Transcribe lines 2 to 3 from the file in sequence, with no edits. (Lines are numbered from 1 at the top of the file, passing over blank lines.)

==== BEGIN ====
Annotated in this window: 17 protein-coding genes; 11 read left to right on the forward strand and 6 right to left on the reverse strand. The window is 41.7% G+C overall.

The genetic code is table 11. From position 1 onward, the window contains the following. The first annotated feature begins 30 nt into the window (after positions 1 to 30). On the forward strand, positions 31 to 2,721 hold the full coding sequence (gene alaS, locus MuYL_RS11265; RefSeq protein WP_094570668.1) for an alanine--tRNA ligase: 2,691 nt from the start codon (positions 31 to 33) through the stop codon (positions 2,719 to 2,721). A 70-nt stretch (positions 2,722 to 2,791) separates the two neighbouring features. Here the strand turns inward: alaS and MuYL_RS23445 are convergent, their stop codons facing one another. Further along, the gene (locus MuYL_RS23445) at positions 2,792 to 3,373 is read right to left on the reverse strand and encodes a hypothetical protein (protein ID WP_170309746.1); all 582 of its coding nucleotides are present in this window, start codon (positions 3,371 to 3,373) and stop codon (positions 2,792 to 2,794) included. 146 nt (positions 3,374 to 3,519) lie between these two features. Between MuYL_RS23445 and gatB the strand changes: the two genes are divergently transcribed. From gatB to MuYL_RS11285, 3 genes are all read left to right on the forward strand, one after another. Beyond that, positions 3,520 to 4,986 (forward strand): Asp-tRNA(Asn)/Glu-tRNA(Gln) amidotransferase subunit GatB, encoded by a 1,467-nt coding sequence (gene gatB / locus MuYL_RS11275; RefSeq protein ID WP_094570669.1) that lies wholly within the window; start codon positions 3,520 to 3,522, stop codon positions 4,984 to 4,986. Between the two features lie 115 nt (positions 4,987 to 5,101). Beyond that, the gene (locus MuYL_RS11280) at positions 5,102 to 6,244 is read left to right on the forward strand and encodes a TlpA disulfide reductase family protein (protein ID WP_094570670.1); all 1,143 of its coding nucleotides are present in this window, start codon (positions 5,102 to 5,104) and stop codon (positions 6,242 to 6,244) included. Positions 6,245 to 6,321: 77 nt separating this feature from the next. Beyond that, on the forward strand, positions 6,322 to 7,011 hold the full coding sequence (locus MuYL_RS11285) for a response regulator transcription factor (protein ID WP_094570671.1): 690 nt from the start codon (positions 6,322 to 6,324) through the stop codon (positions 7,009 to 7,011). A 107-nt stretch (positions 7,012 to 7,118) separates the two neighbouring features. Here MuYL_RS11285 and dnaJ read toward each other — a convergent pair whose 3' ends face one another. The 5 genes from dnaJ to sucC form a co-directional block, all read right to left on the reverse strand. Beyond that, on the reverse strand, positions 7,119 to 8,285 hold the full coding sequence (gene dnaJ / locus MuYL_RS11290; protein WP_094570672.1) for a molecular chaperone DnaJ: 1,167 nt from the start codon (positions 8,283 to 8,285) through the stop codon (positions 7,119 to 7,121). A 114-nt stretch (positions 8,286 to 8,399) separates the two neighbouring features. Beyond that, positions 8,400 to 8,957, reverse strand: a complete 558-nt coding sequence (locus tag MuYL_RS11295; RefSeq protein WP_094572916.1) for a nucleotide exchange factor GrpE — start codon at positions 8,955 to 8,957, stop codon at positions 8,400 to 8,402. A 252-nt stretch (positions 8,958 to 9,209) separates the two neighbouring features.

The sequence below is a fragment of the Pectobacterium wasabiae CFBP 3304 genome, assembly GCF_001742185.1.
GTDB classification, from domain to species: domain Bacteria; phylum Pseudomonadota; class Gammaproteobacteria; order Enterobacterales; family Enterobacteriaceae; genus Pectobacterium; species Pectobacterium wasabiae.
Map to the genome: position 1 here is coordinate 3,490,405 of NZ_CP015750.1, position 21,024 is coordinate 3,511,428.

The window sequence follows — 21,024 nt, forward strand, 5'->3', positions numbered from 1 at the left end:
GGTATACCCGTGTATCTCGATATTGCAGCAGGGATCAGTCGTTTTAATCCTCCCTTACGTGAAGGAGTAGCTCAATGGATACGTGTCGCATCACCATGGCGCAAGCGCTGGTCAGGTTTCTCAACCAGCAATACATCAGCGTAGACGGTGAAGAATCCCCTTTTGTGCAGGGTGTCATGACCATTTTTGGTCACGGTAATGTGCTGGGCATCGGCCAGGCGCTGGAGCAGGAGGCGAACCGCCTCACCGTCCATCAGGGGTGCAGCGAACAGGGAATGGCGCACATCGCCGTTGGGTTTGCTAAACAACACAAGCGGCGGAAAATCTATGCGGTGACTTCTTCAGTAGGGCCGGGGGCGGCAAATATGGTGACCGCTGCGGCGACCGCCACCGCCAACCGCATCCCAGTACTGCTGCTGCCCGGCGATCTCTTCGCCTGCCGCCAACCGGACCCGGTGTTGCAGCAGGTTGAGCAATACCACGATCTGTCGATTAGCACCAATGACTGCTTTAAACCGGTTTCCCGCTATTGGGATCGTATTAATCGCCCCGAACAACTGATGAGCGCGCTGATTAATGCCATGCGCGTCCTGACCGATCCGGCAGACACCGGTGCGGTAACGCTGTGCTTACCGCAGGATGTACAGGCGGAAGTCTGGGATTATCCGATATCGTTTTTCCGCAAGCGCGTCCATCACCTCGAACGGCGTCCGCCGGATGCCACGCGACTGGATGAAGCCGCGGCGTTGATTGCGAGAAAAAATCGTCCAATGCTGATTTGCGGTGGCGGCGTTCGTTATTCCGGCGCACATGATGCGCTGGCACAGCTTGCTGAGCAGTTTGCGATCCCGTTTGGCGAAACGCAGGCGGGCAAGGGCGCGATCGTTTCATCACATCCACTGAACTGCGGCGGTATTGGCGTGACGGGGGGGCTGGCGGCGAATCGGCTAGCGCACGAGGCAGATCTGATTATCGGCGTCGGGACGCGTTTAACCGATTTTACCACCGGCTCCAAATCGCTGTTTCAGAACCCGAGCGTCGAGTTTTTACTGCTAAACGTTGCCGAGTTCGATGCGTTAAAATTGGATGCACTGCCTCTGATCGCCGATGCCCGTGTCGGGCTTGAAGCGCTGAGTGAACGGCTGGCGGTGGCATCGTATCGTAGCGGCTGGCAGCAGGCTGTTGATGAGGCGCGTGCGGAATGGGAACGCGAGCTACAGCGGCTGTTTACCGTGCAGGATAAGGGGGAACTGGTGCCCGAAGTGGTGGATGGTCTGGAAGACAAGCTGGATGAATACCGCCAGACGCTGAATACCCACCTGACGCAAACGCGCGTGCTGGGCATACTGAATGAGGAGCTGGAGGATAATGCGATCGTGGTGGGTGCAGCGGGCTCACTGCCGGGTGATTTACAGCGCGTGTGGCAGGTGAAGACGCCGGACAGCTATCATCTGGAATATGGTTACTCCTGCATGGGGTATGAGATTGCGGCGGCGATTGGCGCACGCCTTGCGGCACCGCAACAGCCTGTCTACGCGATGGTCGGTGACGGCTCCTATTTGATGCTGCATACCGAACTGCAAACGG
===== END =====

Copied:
The genetic code is table 11. From position 1 onward, the window contains the following. The first annotated feature begins 30 nt into the window (after positions 1 to 30). On the forward strand, positions 31 to 2,721 hold the full coding sequence (gene alaS, locus MuYL_RS11265; RefSeq protein WP_094570668.1) for an alanine--tRNA ligase: 2,691 nt from the start codon (positions 31 to 33) through the stop codon (positions 2,719 to 2,721). A 70-nt stretch (positions 2,722 to 2,791) separates the two neighbouring features. Here the strand turns inward: alaS and MuYL_RS23445 are convergent, their stop codons facing one another. Further along, the gene (locus MuYL_RS23445) at positions 2,792 to 3,373 is read right to left on the reverse strand and encodes a hypothetical protein (protein ID WP_170309746.1); all 582 of its coding nucleotides are present in this window, start codon (positions 3,371 to 3,373) and stop codon (positions 2,792 to 2,794) included. 146 nt (positions 3,374 to 3,519) lie between these two features. Between MuYL_RS23445 and gatB the strand changes: the two genes are divergently transcribed. From gatB to MuYL_RS11285, 3 genes are all read left to right on the forward strand, one after another. Beyond that, positions 3,520 to 4,986 (forward strand): Asp-tRNA(Asn)/Glu-tRNA(Gln) amidotransferase subunit GatB, encoded by a 1,467-nt coding sequence (gene gatB / locus MuYL_RS11275; RefSeq protein ID WP_094570669.1) that lies wholly within the window; start codon positions 3,520 to 3,522, stop codon positions 4,984 to 4,986. Between the two features lie 115 nt (positions 4,987 to 5,101). Beyond that, the gene (locus MuYL_RS11280) at positions 5,102 to 6,244 is read left to right on the forward strand and encodes a TlpA disulfide reductase family protein (protein ID WP_094570670.1); all 1,143 of its coding nucleotides are present in this window, start codon (positions 5,102 to 5,104) and stop codon (positions 6,242 to 6,244) included. Positions 6,245 to 6,321: 77 nt separating this feature from the next. Beyond that, on the forward strand, positions 6,322 to 7,011 hold the full coding sequence (locus MuYL_RS11285) for a response regulator transcription factor (protein ID WP_094570671.1): 690 nt from the start codon (positions 6,322 to 6,324) through the stop codon (positions 7,009 to 7,011). A 107-nt stretch (positions 7,012 to 7,118) separates the two neighbouring features. Here MuYL_RS11285 and dnaJ read toward each other — a convergent pair whose 3' ends face one another. The 5 genes from dnaJ to sucC form a co-directional block, all read right to left on the reverse strand. Beyond that, on the reverse strand, positions 7,119 to 8,285 hold the full coding sequence (gene dnaJ / locus MuYL_RS11290; protein WP_094570672.1) for a molecular chaperone DnaJ: 1,167 nt from the start codon (positions 8,283 to 8,285) through the stop codon (positions 7,119 to 7,121). A 114-nt stretch (positions 8,286 to 8,399) separates the two neighbouring features. Beyond that, positions 8,400 to 8,957, reverse strand: a complete 558-nt coding sequence (locus tag MuYL_RS11295; RefSeq protein WP_094572916.1) for a nucleotide exchange factor GrpE — start codon at positions 8,955 to 8,957, stop codon at positions 8,400 to 8,402. A 252-nt stretch (positions 8,958 to 9,209) separates the two neighbouring features.

The sequence below is a fragment of the Pectobacterium wasabiae CFBP 3304 genome, assembly GCF_001742185.1.